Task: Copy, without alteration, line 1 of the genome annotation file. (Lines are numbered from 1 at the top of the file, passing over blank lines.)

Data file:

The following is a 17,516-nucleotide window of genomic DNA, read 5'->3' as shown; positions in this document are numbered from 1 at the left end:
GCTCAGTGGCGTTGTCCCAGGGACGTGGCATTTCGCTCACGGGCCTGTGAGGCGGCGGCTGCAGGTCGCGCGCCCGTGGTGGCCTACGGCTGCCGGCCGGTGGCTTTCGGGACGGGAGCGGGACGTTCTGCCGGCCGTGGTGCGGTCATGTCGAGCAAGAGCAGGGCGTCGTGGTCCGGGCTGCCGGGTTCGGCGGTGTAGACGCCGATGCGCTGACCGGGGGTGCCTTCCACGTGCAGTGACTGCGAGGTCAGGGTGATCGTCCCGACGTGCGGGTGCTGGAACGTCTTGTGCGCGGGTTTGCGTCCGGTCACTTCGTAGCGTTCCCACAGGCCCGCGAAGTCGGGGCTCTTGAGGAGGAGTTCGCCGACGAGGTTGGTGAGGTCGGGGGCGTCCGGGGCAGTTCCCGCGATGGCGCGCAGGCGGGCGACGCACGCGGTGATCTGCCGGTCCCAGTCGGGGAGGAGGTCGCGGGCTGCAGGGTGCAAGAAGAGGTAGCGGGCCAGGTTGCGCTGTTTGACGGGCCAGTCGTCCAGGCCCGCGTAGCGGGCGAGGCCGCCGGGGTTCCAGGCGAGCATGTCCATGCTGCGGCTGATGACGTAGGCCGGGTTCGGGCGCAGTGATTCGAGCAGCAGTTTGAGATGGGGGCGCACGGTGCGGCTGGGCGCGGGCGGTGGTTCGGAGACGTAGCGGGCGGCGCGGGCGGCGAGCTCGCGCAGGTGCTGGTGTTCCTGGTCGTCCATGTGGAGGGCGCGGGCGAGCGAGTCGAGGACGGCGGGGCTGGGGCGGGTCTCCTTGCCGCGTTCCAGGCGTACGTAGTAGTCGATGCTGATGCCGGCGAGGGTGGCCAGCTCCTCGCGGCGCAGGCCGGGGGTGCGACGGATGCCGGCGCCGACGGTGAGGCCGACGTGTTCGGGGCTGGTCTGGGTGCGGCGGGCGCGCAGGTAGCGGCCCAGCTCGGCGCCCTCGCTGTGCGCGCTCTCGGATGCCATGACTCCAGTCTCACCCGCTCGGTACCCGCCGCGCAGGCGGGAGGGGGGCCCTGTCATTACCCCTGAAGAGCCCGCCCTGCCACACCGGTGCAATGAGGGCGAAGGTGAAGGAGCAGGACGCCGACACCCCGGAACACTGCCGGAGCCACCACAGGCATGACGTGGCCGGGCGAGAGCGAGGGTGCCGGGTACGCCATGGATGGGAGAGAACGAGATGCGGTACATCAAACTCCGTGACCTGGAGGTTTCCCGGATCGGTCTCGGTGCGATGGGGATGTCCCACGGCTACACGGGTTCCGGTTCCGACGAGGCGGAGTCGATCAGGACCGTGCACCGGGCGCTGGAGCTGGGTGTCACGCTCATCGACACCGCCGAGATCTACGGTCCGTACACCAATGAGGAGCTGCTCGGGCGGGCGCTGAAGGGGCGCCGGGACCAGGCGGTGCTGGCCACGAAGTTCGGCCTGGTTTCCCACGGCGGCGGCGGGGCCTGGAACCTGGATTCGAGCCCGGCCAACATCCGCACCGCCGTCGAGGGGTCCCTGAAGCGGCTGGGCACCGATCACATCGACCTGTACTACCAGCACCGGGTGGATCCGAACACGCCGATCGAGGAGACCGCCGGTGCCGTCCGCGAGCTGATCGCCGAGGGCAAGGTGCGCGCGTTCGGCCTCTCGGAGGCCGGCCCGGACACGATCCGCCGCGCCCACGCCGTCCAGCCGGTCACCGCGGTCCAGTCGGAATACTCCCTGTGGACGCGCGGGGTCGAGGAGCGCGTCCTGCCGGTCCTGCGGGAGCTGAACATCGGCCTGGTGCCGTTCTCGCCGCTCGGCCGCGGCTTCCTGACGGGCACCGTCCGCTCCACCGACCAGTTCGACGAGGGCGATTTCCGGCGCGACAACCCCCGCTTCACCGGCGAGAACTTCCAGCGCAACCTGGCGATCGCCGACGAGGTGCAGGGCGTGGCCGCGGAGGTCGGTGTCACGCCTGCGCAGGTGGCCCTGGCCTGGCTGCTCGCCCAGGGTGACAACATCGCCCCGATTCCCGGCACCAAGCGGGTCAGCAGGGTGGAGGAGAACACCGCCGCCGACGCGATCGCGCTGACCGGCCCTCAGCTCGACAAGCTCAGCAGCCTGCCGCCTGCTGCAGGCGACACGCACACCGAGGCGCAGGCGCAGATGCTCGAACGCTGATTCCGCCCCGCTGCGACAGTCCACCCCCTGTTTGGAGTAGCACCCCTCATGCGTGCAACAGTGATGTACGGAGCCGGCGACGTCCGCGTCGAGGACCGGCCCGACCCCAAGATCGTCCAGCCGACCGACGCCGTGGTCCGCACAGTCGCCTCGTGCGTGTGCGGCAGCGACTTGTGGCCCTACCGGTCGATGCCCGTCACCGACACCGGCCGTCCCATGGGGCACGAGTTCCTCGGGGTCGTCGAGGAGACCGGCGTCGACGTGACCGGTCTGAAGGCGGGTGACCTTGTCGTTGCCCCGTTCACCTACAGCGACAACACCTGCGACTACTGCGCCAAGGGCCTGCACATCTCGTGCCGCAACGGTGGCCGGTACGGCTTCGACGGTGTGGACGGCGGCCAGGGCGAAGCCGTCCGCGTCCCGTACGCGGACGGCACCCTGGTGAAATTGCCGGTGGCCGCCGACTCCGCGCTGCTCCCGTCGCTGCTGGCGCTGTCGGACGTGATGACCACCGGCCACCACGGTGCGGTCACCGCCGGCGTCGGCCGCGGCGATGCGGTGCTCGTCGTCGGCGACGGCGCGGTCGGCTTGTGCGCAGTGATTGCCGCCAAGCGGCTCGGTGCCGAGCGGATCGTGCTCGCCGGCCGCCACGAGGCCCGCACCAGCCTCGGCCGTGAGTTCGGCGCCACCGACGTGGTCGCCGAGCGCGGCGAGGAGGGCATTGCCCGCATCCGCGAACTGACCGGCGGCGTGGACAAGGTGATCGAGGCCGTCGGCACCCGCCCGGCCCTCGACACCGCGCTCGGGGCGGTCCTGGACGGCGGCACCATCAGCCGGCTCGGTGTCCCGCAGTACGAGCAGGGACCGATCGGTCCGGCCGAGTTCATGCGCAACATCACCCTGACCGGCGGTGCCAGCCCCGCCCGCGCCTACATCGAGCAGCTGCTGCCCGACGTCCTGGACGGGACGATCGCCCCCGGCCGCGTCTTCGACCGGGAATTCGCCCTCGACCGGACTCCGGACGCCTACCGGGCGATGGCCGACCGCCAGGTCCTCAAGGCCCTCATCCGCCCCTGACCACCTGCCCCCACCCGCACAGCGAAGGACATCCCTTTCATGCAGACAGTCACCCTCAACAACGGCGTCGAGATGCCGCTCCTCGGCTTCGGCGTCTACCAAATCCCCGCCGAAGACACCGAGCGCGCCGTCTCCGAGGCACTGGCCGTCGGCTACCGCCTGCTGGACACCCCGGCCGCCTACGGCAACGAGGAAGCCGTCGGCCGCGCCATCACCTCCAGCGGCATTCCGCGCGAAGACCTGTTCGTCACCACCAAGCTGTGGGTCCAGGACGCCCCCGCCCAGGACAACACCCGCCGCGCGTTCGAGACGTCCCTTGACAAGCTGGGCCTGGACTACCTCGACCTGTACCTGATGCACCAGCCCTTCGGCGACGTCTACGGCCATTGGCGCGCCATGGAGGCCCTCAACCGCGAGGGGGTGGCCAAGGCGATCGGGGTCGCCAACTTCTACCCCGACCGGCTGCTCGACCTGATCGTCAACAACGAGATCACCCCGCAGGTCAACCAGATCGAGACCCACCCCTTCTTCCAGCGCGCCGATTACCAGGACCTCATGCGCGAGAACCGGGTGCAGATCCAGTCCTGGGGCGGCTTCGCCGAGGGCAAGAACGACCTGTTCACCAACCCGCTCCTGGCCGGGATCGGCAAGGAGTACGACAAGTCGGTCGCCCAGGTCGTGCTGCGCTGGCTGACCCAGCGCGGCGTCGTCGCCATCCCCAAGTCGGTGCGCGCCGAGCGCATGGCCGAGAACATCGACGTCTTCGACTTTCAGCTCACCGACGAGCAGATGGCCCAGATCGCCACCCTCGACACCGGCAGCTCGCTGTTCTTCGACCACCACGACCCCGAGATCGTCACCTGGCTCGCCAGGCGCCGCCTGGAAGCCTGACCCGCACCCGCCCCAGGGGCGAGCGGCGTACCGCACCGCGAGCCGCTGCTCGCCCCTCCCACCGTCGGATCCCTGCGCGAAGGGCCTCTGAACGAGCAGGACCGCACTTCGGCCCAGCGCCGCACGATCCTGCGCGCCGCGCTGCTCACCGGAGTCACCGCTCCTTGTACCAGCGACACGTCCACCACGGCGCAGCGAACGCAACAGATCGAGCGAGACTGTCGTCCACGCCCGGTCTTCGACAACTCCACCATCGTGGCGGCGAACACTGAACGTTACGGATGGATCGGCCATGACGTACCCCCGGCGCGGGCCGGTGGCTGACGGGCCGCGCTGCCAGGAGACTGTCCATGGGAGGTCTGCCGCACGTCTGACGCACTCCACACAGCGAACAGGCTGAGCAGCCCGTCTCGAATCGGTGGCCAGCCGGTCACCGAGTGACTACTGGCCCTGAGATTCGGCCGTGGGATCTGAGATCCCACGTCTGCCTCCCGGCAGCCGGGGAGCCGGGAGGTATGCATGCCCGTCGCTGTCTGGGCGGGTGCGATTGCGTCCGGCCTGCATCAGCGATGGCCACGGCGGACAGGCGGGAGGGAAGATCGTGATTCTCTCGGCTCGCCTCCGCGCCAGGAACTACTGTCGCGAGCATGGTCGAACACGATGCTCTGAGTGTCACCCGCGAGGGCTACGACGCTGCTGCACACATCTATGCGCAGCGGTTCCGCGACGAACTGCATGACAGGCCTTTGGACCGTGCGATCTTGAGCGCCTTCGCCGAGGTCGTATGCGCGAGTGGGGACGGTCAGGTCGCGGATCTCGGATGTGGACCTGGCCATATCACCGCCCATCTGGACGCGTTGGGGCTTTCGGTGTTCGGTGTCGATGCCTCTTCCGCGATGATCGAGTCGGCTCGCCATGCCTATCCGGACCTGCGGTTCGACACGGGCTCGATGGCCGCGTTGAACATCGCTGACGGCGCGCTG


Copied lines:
The following is a 17,516-nucleotide window of genomic DNA, read 5'->3' as shown; positions in this document are numbered from 1 at the left end: